We are behind all programmes that expose learners to various developmental tools and resources.

The partnership between Dove and us will equip learners emotionally, helping them to stay in school, build resilience to life’s adversities and aspire to be more despite these challenges.

These proactive measures will address sexuality, alcohol and violence issues, education and mentorship, sexual and reproductive health and career guidance.

As the Deputy Minister indicated, we are commemorating this event under the theme “Digital Generation. Our Generation” under the hashtag #BrighterFutureForGirls.

We know that today’s generation lives in a digitally advanced environment.

Our job as Government is to narrow the digital divide between children from urban and rural areas.

However, children need to be protected against the dangers of online activity, especially young girls, with their increased vulnerability to sexual violation.

Programme director, young girls, are at higher risk if exposed online without consent.

They may become victims of trafficking, be forced into drugs, prostitution or worse sexual violence.

We know that the majority of perpetrators are men.

However, we applaud a growing number of men and boys who have used their agency to add their voices to the fight against the violation of women and girls.

Today, I call upon men and boys to never cease to fight for what is right, a non-sexist society with a deep respect for its women and girl children.

If we fail, the struggle for women’s total emancipation will regress to the detriment of the national cause to free the potential of each of us.

The struggle for the emancipation of women and girls is a struggle with a long history in South Africa.

If our society was as intentional as it is supposed to be about its women and girls, we would not be raising these issues on days like this.

The International Day of the Girl Child would have been a celebration in the true sense of the word.

The ideal aspiration for women and girls has historically called for:

The right to vote.Equal pay for equal work.Equal rights to property, marriage, inheritance and the removal of all laws and customs deny women such equal rights.For the development of every child through free compulsory education for all;Right to an adequate standard of living, including access to modern amenities to free women of slavery conditions; andRight to freedom of Movement and of freedom of association.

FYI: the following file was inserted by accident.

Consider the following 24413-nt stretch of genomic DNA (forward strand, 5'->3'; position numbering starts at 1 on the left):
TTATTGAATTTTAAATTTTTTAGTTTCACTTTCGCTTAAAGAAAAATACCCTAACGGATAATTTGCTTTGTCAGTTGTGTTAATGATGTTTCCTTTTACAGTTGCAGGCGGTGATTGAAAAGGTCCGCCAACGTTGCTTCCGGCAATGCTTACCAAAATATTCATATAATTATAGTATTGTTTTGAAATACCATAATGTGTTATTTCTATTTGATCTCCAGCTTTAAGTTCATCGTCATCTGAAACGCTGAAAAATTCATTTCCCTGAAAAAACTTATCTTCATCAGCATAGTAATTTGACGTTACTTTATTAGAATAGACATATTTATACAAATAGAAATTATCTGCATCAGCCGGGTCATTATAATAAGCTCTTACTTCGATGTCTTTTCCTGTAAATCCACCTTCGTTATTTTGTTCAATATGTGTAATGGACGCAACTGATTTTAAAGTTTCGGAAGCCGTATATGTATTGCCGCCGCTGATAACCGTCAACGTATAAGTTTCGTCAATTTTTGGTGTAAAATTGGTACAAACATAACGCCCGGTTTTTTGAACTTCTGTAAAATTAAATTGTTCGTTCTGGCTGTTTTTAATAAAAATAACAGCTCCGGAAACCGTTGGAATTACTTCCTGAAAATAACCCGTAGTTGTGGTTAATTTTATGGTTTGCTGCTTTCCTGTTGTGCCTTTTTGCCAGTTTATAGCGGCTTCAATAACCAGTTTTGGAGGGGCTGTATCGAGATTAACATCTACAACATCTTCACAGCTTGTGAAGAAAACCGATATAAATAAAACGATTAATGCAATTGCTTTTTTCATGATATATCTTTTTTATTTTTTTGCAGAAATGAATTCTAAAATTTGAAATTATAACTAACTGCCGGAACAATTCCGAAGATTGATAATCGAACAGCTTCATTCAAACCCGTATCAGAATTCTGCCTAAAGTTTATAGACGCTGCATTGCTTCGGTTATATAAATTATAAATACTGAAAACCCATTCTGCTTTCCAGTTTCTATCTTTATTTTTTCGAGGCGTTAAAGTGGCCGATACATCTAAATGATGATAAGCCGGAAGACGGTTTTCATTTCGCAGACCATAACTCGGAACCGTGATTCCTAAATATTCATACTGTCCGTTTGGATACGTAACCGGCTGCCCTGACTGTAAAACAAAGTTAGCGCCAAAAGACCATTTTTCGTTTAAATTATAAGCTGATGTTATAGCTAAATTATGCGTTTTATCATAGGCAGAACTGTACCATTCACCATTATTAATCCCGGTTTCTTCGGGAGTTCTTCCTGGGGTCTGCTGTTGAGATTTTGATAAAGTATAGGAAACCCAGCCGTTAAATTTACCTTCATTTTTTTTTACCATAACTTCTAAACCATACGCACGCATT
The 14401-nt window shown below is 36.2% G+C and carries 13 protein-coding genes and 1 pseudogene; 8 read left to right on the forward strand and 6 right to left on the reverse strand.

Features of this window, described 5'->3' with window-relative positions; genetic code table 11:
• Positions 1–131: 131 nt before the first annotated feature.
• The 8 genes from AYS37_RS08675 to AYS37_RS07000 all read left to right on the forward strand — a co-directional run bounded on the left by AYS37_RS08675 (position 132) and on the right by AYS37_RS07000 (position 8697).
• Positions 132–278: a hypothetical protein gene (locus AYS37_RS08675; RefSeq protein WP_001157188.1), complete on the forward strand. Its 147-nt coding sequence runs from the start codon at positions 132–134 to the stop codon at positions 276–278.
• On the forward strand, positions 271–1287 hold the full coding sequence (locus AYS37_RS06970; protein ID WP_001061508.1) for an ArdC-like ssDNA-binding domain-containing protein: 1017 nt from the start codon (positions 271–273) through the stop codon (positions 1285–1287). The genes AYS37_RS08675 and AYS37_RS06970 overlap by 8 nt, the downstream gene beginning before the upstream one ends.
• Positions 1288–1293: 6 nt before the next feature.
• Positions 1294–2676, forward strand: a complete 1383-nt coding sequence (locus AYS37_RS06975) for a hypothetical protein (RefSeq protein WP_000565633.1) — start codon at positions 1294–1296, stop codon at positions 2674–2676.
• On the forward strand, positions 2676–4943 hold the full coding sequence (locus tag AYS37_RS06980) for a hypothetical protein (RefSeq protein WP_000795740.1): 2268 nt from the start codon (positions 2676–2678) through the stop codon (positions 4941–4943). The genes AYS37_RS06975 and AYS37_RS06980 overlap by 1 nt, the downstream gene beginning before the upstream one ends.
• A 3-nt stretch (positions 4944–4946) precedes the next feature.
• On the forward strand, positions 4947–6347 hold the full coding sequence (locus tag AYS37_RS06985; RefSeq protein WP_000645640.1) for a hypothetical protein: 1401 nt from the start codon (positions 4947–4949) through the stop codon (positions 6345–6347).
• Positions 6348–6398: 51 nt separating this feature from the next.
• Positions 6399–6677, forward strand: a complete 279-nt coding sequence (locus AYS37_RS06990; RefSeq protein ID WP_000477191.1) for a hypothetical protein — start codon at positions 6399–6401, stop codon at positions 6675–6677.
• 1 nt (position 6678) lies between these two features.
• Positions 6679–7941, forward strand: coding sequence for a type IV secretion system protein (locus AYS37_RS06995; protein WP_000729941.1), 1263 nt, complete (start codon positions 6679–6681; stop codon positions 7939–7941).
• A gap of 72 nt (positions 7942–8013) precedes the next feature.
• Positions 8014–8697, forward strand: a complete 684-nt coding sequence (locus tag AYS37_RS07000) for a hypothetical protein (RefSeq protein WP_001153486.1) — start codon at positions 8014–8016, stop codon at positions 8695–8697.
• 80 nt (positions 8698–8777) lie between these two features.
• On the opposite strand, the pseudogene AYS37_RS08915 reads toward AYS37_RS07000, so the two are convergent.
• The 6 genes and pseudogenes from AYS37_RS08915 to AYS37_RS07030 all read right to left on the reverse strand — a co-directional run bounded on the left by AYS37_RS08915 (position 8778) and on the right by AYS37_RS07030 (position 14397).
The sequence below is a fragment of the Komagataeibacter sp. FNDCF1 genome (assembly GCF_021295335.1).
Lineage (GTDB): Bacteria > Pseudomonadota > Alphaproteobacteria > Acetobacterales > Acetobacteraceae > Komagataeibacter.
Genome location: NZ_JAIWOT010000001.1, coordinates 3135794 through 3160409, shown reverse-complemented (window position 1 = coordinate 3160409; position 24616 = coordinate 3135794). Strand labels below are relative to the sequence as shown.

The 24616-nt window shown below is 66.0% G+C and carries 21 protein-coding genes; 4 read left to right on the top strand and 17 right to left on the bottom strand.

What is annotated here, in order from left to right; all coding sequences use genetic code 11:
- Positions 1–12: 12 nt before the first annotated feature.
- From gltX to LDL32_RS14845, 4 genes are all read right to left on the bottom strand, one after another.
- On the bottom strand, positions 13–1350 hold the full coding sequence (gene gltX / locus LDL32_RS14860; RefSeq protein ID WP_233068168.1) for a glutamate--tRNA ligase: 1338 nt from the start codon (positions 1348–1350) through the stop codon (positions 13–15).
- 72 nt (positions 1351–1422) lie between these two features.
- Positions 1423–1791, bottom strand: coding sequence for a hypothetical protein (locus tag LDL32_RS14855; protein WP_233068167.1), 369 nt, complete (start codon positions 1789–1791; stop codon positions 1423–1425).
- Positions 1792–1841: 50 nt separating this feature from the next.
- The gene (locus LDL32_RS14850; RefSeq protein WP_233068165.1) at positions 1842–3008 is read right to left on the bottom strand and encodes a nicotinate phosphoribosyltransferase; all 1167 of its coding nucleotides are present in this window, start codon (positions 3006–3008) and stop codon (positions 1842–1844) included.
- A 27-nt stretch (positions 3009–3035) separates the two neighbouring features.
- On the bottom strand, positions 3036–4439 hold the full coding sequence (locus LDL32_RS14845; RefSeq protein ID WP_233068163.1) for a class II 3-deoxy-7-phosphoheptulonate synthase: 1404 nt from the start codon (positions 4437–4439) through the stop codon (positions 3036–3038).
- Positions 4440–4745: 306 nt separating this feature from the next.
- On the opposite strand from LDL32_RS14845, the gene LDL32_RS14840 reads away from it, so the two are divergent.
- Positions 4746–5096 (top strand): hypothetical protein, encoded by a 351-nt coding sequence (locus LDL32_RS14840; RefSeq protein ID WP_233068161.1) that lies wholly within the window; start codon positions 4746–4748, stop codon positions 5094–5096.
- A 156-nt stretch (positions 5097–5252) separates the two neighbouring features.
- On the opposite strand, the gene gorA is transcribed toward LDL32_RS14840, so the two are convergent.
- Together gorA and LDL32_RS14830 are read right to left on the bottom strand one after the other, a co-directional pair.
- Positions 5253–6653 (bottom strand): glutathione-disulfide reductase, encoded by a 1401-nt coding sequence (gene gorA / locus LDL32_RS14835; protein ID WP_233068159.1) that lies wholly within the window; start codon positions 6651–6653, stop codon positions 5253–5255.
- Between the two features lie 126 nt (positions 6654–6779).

Since the 1994 Democratic Breakthrough, we have noted plenty of progressive legislations promulgated to free us women from the clutches of patriarchy.

As we know, much more needs to be done.

We have since used the power of basic education like we do to advance the aspirations of women and girls.

Our operational framework on Care and Support for Teaching and Learning places the child at the centre, with a deliberate bias towards vulnerable girl children.

Since 2000, we have been implementing programmes to assist learners in acquiring knowledge, developing skills and establishing values to make informed choices about their bodies. We do so through the HIV and AIDS Life Skills programme.

The programmes focus on, among others, teenage pregnancy, peer pressure, non-discrimination, and alcohol and drug use (associated with the spread of new HIV infection).

The interventions also address risk behaviours such as multiple concurrent sexual partners, transactional sex, inter-generational sex and early sexual debut.

At the core of the objectives of these interventions is a strong message on abstinence from sex, delay of sexual debut and, where required, safer sex.

Due to the high rates of HIV incidences among girls, in 2012, the Department started implementing programmes with a specific focus on girls through support from the Global Fund and USAID.

The Adolescent Girls and Young Women (AGYW) programme focuses on providing Comprehensive Sexuality Education (CSE), linkages to health and social services, homework assistance and career guidance.

These programmes are implemented in fourteen (14) districts with high HIV prevalence in the country.

Over 500 000 learners have received CSE.

Over 4000 Learner Support Agents (LSAs) have been placed in schools by the Department and partners to link learners to services.

In 2019, we developed Standard Operating Procedures (SOPs) for the Provision of Sexual Reproductive Health Services(SRHS) in Secondary Schools.

The Standard Operating Procedures, which are aligned with the Integrated School Health Policy (ISHP), provide guidance on on-site services at school.

In addition to the routine health screening services, the Integrated School Health Programme provides services like Deworming and Human Papilloma Virus (HPV) vaccination to prevent cervical cancer among girls.